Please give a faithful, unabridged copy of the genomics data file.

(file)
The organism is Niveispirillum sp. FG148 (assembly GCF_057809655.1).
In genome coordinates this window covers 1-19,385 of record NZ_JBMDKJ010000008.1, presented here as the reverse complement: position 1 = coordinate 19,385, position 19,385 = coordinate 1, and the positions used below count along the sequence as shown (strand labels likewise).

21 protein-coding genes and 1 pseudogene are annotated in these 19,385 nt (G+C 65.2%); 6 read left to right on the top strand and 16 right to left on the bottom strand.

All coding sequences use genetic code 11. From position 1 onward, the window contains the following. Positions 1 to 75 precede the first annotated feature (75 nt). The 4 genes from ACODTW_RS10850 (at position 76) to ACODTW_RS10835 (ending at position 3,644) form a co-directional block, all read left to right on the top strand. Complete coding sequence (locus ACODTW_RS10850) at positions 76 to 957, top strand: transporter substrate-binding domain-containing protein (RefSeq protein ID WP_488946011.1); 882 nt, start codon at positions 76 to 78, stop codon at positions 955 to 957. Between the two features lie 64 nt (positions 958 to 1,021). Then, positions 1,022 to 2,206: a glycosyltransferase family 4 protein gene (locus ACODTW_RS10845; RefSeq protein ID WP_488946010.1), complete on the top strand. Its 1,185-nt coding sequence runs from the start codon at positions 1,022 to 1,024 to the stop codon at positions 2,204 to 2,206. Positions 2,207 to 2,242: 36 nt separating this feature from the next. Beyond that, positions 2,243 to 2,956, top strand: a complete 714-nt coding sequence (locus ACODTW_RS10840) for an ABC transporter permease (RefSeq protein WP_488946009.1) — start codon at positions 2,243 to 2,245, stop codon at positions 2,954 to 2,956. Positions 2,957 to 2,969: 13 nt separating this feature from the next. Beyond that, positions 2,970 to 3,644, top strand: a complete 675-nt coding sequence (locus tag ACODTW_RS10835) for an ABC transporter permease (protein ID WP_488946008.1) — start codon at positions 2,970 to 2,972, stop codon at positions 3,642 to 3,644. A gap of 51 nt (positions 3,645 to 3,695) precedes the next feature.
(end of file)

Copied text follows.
The organism is Niveispirillum sp. FG148 (assembly GCF_057809655.1).
In genome coordinates this window covers 1-19,385 of record NZ_JBMDKJ010000008.1, presented here as the reverse complement: position 1 = coordinate 19,385, position 19,385 = coordinate 1, and the positions used below count along the sequence as shown (strand labels likewise).

21 protein-coding genes and 1 pseudogene are annotated in these 19,385 nt (G+C 65.2%); 6 read left to right on the top strand and 16 right to left on the bottom strand.

All coding sequences use genetic code 11. From position 1 onward, the window contains the following. Positions 1 to 75 precede the first annotated feature (75 nt). The 4 genes from ACODTW_RS10850 (at position 76) to ACODTW_RS10835 (ending at position 3,644) form a co-directional block, all read left to right on the top strand. Complete coding sequence (locus ACODTW_RS10850) at positions 76 to 957, top strand: transporter substrate-binding domain-containing protein (RefSeq protein ID WP_488946011.1); 882 nt, start codon at positions 76 to 78, stop codon at positions 955 to 957. Between the two features lie 64 nt (positions 958 to 1,021). Then, positions 1,022 to 2,206: a glycosyltransferase family 4 protein gene (locus ACODTW_RS10845; RefSeq protein ID WP_488946010.1), complete on the top strand. Its 1,185-nt coding sequence runs from the start codon at positions 1,022 to 1,024 to the stop codon at positions 2,204 to 2,206. Positions 2,207 to 2,242: 36 nt separating this feature from the next. Beyond that, positions 2,243 to 2,956, top strand: a complete 714-nt coding sequence (locus ACODTW_RS10840) for an ABC transporter permease (RefSeq protein WP_488946009.1) — start codon at positions 2,243 to 2,245, stop codon at positions 2,954 to 2,956. Positions 2,957 to 2,969: 13 nt separating this feature from the next. Beyond that, positions 2,970 to 3,644, top strand: a complete 675-nt coding sequence (locus tag ACODTW_RS10835) for an ABC transporter permease (protein ID WP_488946008.1) — start codon at positions 2,970 to 2,972, stop codon at positions 3,642 to 3,644. A gap of 51 nt (positions 3,645 to 3,695) precedes the next feature.